Erika: Egg donation could be tried in Hungary, but I don't have any relatives who can donate eggs. This is a requirement. Embryo donation could be another option. But in this case, neither the mother's egg nor the father's sperm is present. That's not what we wanted, that's not what we were prepared for. My husband does not have any children, I have two from my previous marriage, but my husband would definitely like to have a child of his own. I spent nearly a month researching, corresponding with six or seven hospitals, asking about procedures, options, efficiency. That's how we came to this clinic in Bratislava. Here in Hungary, they gave us a 2% chance of ever having a child together, and in Slovakia, with a contract and a guarantee, they promise 80%. The success rate of foreign clinics is also high because they specialise in donor-egg procedures. There is a maximum age limit for becoming a donor. In Slovakia, it is 30 years, the younger the donor, the healthier either the sperm or the egg.
EUrologus: How did you get started?
Erika: First, we had to get a loan. This means a free loan, which the bank gives you at the highest interest rate. To be honest, we didn't tell the bank what we needed the money for. We needed €4,000, that's what a treatment costs, but there are no hidden costs. Only when we had the loan agreement did we dare to say yes to the clinic. We got an appointment for 19 August at the Bratislava clinic, where we were greeted by Hungarian-speaking staff. We were there at 7.50 in the morning, we were called in at 8 o'clock sharp, there was no delay, everyone was very nice. I didn't feel rushed because the next patient is coming. If you have two hundred questions you will get them all answered. We felt the peace of mind that we were finally in the right place. We gave very few criteria for the donor: blood type, blue or green eyes, and – half-jokingly – lots of eggs.
EUrologus: Is €4,000 too much or too little?
Erika: It's very reasonable, even if you have to pay €4,400. It is still not as much as in Brno, for example, where it costs €6500-7000.
EUrologus: What came next?
Erika: The very next day my phone rang to say I had my donor. Not 24 hours after we were there, they found the donor and asked when we could start. In September we did some more tests in Hungary and then we were back in Bratislava again. My husband's sperm was used to freeze eight eggs. We had to wait for my TSH and prolactin levels to recover and then we went for the implantation.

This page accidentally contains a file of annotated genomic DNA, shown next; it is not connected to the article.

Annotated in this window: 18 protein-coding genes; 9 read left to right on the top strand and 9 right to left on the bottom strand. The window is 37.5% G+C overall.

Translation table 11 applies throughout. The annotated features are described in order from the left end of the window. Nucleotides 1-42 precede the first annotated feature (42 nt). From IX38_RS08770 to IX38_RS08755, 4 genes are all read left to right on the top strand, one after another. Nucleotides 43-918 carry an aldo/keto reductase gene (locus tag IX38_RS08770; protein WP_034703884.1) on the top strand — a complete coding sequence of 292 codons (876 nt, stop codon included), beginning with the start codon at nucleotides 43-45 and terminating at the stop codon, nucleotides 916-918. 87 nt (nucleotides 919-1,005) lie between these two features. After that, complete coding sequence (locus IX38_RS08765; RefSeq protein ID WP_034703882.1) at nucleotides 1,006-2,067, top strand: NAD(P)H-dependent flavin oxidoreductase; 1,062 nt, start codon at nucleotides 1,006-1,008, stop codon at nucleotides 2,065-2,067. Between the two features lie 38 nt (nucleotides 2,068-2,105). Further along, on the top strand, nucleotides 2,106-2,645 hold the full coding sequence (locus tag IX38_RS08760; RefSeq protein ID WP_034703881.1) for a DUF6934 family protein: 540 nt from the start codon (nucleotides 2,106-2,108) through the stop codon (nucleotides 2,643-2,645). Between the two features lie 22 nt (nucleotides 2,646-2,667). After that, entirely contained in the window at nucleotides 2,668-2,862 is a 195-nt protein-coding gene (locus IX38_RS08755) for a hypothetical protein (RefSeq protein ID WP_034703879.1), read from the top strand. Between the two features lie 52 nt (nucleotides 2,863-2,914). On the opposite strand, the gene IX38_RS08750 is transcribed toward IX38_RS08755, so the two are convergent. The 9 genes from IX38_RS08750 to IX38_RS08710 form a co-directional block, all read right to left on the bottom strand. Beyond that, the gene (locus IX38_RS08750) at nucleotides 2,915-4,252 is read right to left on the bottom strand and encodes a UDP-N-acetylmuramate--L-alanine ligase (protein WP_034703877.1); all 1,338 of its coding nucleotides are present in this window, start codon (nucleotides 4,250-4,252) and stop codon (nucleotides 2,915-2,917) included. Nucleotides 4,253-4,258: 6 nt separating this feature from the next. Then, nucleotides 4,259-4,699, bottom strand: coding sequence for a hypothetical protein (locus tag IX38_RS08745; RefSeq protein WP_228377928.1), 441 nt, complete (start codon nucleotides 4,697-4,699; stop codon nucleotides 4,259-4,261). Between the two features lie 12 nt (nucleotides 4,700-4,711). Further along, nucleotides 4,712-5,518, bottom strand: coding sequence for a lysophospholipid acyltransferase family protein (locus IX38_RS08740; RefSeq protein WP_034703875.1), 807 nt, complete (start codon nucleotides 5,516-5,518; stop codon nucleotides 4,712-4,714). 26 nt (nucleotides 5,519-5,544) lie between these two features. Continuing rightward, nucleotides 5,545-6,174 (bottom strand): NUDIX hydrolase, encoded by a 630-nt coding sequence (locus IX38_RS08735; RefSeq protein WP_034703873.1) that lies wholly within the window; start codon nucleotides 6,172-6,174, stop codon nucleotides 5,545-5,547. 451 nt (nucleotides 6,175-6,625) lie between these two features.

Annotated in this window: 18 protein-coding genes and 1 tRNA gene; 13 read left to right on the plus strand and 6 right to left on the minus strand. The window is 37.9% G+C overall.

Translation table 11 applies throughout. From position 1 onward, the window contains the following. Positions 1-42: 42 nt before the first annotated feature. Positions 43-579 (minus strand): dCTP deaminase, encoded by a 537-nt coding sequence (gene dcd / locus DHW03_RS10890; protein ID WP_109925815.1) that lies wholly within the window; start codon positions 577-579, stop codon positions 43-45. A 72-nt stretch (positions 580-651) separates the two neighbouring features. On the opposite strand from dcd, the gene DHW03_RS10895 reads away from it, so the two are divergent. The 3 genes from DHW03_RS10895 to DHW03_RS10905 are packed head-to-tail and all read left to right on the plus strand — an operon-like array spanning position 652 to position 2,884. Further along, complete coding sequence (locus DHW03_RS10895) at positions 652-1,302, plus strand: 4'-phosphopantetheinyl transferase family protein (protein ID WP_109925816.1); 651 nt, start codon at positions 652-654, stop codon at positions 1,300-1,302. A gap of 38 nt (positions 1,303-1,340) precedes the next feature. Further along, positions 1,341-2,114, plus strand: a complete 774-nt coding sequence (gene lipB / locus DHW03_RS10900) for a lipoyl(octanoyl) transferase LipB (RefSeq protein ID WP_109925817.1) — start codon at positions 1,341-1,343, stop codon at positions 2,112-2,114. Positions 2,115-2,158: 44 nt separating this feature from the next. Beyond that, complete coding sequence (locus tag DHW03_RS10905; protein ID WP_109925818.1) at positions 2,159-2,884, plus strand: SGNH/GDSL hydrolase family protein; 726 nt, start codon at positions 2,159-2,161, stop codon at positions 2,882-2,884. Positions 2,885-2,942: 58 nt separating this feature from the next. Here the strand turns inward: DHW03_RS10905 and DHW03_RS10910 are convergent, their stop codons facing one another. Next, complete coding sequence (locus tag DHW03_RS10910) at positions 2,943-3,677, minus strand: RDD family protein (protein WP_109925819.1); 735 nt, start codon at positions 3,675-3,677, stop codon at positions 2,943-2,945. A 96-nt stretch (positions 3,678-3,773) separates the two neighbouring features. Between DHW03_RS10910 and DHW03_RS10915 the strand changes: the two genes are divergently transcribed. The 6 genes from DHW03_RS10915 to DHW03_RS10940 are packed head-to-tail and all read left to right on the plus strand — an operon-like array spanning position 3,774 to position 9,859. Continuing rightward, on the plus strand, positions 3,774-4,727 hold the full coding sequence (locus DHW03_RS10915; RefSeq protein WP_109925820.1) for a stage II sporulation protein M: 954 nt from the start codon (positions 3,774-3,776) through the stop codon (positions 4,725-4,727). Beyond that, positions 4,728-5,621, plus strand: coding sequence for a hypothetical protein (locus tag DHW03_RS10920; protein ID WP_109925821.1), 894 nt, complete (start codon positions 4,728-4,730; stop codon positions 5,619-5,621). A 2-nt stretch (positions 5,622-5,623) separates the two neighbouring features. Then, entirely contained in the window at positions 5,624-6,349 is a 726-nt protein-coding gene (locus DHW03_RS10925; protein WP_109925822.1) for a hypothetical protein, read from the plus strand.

EUrologus: That sounds almost unbelievable. What is the situation now?
Erika: I am happy to say that I am looking forward to the joys of motherhood this summer. Currently, I work from home, which is a big thank-you to my workplace, where I have all the support I need. I am taking care of myself, of us.
EUrologus: You are also a member of several Hungarian Facebook groups on this topic. How many of you might be in a similar situation?
Erika: I'm a member of three groups. Obviously there are overlaps between members, but we're talking about at least 5-6,000 people who are struggling in the same way. I notice that there are more and more young ladies, 20-30 years old. The three big private hospitals in Hungary have closed, the state has taken over their role. Before, you had to wait as much as six months for the first consultation. Now it can take up to a year to get an appointment. Many women go for their first consultation without any test results and are then confronted with the documents they should have had. Then you get them, but even in the state-subsidised system, you have to wait a long time for them. Again, two or three months go by and by the time you get another appointment, many of the test results have already expired because some blood tests are only valid for six months. There is a lady in the group who has been waiting for over a year for her stimulation to start. Those who have money or get a loan go to a private doctor to have the tests done, because it saves time. It is a vicious circle.
EUrologus: Which countries do Hungarian women go to for egg transplants?
Erika: Croatia, Slovakia, Czech Republic, and Turkey are the most common. All of them have Hungarian coordinators who told me that they have a lot of Hungarian patients. In Istanbul, there is already a surrogate-mother system. We are motivated mainly by the fact that we want to be treated as human beings and not like how we feel in Hungary, as if we are on an assembly line. To be specific: you haven't even put on your trousers yet, but the doctor is already with another patient. There is no time for questions, so what many people do is write down their questions and put them on the table in front of the doctor. Then when you get dressed, maybe the doctor can have a word with you. It's so humiliating.
EUrologus: Based on your current experience, what do you recommend to women in the same situation in Hungary?
Erika: If they can, have one or two IVF treatments in Hungary. If they are not successful and they have the money, do it abroad. If even that is not possible, then dare to accept a donation, don't be afraid. But there is a very important question. Will the state punish me for this? Because in Hungary the use of foreign ova is considered organ trafficking. So, I am doing something in Slovakia that is illegal in my home country. This is also incomprehensible because you can buy sperm, but not eggs. But both of them will produce a child.
At her request, we changed Erika's name.